Suppose one has two locally finite quasivarieties $\mathcal{V}$ and $\mathcal{W}$.

Further suppose that:

$\mathcal{V}$ is a variety.

The finite algebras $\mathcal{V}_f$ are dually equivalent to $\mathcal{W}_f$.

Does it follow that $\mathcal{W}$ is also a variety?

**Background**: This question fits into the area of `Natural duality'. I am hoping someone can provide a counterexample, or perhaps provide additional conditions.

Here is a way to manufacture such examples. Let $\mathcal{V}$ be a locally finite variety such that (i) $\mathcal{V}$-epis are surjective, (ii) $\mathcal{V}_f$ has an injective cogenerator $A$. Define the algebra $B$ to have the same carrier as $A$, its finitary operations between all $\mathcal{V}$-morphisms $A^n \to A$. Further define $\mathcal{W} := \mathcal{Q}(B) = \mathbb{S}\mathbb{P}(B)$ to be the quasivariety generated by $B$. Then $\mathcal{V}_f$ is dually equivalent to $\mathcal{W}_f$ via the contravariant hom-functors for $A$ and $B$, endowed with additional algebraic structure.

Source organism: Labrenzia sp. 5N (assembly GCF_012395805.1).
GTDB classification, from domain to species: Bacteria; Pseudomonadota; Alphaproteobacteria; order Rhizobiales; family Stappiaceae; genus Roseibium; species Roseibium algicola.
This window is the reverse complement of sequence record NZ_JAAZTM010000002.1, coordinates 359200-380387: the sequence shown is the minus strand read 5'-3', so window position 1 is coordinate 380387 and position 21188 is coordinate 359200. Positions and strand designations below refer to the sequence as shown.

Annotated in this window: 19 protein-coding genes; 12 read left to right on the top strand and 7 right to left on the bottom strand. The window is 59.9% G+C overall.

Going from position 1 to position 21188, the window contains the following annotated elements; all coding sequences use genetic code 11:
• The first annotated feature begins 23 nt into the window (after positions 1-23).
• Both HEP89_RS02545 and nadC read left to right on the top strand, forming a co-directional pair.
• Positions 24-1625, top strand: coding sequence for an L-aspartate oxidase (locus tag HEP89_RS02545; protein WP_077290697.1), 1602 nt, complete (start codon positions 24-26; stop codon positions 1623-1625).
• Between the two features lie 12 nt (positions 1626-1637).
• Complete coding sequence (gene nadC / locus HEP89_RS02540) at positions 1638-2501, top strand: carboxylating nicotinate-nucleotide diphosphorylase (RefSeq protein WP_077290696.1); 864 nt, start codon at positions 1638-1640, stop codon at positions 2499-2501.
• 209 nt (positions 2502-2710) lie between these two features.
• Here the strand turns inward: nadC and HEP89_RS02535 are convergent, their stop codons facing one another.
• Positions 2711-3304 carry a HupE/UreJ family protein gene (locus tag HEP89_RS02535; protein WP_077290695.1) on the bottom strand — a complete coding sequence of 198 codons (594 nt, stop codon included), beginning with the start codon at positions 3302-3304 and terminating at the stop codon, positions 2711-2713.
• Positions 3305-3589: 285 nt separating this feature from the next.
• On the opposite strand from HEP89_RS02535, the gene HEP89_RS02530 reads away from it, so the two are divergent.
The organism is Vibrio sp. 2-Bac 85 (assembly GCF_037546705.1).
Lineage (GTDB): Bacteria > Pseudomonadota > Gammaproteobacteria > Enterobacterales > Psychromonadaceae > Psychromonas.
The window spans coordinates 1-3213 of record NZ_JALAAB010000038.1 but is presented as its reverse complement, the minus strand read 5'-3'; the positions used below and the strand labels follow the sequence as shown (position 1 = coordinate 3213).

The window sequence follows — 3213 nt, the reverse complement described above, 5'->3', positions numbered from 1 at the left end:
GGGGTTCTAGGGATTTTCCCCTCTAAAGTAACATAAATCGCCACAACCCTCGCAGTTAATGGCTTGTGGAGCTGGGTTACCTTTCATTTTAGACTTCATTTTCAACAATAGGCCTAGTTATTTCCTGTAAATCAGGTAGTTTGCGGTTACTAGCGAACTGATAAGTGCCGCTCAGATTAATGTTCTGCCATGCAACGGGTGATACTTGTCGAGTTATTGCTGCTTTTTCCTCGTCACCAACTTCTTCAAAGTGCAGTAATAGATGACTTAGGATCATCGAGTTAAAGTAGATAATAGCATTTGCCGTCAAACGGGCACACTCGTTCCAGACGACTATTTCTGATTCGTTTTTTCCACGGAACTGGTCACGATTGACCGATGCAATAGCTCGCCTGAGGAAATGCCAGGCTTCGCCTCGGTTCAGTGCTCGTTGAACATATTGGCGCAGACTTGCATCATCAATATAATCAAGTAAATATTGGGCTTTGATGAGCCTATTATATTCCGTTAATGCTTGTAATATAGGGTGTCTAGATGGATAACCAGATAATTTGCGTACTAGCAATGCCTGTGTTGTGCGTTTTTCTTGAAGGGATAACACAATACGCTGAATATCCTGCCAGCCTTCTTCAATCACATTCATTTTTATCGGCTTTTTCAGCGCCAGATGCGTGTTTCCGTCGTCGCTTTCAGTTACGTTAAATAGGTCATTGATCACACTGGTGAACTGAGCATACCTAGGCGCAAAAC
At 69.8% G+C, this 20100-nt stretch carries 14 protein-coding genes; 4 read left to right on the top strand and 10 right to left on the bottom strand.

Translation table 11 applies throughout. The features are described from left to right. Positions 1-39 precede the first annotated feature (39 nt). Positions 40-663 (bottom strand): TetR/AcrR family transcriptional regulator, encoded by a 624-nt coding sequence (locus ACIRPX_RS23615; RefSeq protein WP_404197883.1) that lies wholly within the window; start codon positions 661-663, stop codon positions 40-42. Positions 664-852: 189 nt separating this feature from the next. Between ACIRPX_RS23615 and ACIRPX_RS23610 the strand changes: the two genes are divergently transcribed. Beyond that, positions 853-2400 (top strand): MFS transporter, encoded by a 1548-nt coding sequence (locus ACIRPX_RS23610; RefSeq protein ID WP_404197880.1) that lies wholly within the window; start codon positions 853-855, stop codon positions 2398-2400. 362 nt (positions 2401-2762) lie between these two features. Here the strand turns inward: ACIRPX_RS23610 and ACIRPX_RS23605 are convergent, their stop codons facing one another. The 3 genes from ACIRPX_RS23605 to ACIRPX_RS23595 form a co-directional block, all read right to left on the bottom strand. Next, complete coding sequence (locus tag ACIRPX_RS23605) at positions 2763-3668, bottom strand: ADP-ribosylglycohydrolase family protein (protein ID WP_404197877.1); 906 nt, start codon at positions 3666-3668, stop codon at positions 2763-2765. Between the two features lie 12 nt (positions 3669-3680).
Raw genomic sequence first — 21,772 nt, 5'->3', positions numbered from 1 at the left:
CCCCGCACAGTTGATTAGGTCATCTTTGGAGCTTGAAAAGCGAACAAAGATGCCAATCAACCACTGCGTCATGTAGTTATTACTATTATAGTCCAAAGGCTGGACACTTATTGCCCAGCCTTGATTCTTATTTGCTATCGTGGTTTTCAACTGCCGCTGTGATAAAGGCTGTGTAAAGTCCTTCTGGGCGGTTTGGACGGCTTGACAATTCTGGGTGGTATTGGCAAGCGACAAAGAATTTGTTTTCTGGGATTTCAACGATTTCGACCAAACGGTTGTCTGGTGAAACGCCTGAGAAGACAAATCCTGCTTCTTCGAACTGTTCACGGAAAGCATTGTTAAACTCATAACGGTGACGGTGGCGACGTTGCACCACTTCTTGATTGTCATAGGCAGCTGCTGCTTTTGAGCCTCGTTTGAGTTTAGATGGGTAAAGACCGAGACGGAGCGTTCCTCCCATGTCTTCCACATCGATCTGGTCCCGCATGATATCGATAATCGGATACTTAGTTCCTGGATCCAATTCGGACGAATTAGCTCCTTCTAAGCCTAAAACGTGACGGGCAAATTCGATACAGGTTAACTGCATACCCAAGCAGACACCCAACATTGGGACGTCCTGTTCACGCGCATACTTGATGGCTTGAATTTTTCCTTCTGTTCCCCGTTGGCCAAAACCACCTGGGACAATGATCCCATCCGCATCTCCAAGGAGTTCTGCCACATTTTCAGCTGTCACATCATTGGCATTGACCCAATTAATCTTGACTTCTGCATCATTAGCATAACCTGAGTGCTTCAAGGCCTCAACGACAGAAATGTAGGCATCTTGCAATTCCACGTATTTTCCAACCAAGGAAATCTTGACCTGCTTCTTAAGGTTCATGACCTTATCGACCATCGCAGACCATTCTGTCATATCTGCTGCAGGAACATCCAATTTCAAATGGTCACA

e.g. Let $\mathcal{V} = \mathsf{Vect}(\mathbb{F})$ for a finite field $\mathbb{F}$ and take $A = \mathbb{F}$. Then $\mathcal{W}$ is essentially $\mathcal{V}$ again, where every linear combination of variables is viewed as an operation.